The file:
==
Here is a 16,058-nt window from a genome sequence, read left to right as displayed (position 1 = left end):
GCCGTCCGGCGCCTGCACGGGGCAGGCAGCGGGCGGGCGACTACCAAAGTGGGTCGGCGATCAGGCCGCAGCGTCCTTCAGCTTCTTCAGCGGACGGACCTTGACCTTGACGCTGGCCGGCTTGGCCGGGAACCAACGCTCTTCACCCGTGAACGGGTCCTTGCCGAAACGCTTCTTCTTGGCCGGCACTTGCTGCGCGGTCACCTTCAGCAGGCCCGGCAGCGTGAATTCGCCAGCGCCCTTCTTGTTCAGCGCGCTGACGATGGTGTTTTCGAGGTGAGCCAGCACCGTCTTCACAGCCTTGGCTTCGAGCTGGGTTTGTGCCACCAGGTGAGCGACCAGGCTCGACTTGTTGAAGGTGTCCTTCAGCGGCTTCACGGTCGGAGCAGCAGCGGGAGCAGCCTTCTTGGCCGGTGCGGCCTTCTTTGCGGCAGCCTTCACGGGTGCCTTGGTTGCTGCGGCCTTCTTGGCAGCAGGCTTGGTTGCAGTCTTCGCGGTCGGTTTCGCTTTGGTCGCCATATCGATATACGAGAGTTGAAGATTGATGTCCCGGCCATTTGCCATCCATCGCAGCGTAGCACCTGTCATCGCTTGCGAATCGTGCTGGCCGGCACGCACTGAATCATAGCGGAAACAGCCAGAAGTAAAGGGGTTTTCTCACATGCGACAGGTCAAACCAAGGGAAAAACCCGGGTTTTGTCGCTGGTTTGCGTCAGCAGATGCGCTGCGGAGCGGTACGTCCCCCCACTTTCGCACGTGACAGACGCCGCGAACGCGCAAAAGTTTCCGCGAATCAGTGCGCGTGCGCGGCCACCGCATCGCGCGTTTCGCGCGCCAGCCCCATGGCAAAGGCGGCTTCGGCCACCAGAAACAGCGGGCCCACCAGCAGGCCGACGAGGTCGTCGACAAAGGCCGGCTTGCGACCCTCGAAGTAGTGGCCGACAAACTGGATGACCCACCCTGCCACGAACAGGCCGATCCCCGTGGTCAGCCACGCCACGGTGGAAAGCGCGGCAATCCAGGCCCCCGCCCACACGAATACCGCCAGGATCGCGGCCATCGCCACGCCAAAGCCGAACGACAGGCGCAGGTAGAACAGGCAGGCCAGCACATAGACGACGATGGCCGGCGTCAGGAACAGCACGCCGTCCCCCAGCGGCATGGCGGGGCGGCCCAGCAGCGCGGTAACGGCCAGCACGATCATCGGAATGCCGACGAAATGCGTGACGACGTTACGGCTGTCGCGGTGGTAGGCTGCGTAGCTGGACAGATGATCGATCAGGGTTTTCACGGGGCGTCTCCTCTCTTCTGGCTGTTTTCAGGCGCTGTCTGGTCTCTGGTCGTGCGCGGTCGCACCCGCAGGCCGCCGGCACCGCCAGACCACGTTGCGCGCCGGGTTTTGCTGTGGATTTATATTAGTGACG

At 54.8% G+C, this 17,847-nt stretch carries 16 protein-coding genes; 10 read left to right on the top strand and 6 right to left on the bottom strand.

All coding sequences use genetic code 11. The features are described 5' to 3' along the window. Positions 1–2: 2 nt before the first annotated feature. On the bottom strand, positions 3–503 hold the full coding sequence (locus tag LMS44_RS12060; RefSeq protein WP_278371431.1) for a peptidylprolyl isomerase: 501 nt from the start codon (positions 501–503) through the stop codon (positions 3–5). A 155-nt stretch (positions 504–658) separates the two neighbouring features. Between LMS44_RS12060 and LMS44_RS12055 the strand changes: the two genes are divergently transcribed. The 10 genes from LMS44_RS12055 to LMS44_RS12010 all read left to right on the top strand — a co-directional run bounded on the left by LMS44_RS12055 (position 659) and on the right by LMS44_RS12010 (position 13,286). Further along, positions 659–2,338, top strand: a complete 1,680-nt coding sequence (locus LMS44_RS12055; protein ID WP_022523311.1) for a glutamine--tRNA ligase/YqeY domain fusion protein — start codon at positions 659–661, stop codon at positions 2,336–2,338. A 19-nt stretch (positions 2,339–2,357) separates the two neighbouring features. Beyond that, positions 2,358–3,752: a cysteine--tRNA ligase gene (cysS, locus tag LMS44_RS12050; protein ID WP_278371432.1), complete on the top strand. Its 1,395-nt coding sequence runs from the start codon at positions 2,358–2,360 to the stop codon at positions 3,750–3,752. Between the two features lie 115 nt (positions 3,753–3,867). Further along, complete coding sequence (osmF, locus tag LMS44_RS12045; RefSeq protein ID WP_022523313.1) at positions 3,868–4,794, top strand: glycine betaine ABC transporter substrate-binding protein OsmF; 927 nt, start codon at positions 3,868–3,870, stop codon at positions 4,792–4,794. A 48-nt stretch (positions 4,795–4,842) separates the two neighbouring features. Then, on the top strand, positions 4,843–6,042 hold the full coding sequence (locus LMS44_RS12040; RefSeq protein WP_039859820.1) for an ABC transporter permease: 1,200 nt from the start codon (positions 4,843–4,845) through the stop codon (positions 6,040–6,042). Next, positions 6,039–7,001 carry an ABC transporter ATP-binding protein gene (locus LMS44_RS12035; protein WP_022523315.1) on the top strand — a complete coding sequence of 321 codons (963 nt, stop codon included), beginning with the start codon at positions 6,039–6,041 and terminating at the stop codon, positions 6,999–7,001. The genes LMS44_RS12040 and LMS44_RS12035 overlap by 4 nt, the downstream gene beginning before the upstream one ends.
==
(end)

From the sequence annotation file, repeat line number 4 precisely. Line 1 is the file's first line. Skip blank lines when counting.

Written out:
All coding sequences use genetic code 11. The features are described 5' to 3' along the window. Positions 1–2: 2 nt before the first annotated feature. On the bottom strand, positions 3–503 hold the full coding sequence (locus tag LMS44_RS12060; RefSeq protein WP_278371431.1) for a peptidylprolyl isomerase: 501 nt from the start codon (positions 501–503) through the stop codon (positions 3–5). A 155-nt stretch (positions 504–658) separates the two neighbouring features. Between LMS44_RS12060 and LMS44_RS12055 the strand changes: the two genes are divergently transcribed. The 10 genes from LMS44_RS12055 to LMS44_RS12010 all read left to right on the top strand — a co-directional run bounded on the left by LMS44_RS12055 (position 659) and on the right by LMS44_RS12010 (position 13,286). Further along, positions 659–2,338, top strand: a complete 1,680-nt coding sequence (locus LMS44_RS12055; protein ID WP_022523311.1) for a glutamine--tRNA ligase/YqeY domain fusion protein — start codon at positions 659–661, stop codon at positions 2,336–2,338. A 19-nt stretch (positions 2,339–2,357) separates the two neighbouring features. Beyond that, positions 2,358–3,752: a cysteine--tRNA ligase gene (cysS, locus tag LMS44_RS12050; protein ID WP_278371432.1), complete on the top strand. Its 1,395-nt coding sequence runs from the start codon at positions 2,358–2,360 to the stop codon at positions 3,750–3,752. Between the two features lie 115 nt (positions 3,753–3,867). Further along, complete coding sequence (osmF, locus tag LMS44_RS12045; RefSeq protein ID WP_022523313.1) at positions 3,868–4,794, top strand: glycine betaine ABC transporter substrate-binding protein OsmF; 927 nt, start codon at positions 3,868–3,870, stop codon at positions 4,792–4,794. A 48-nt stretch (positions 4,795–4,842) separates the two neighbouring features. Then, on the top strand, positions 4,843–6,042 hold the full coding sequence (locus LMS44_RS12040; RefSeq protein WP_039859820.1) for an ABC transporter permease: 1,200 nt from the start codon (positions 4,843–4,845) through the stop codon (positions 6,040–6,042). Next, positions 6,039–7,001 carry an ABC transporter ATP-binding protein gene (locus LMS44_RS12035; protein WP_022523315.1) on the top strand — a complete coding sequence of 321 codons (963 nt, stop codon included), beginning with the start codon at positions 6,039–6,041 and terminating at the stop codon, positions 6,999–7,001. The genes LMS44_RS12040 and LMS44_RS12035 overlap by 4 nt, the downstream gene beginning before the upstream one ends.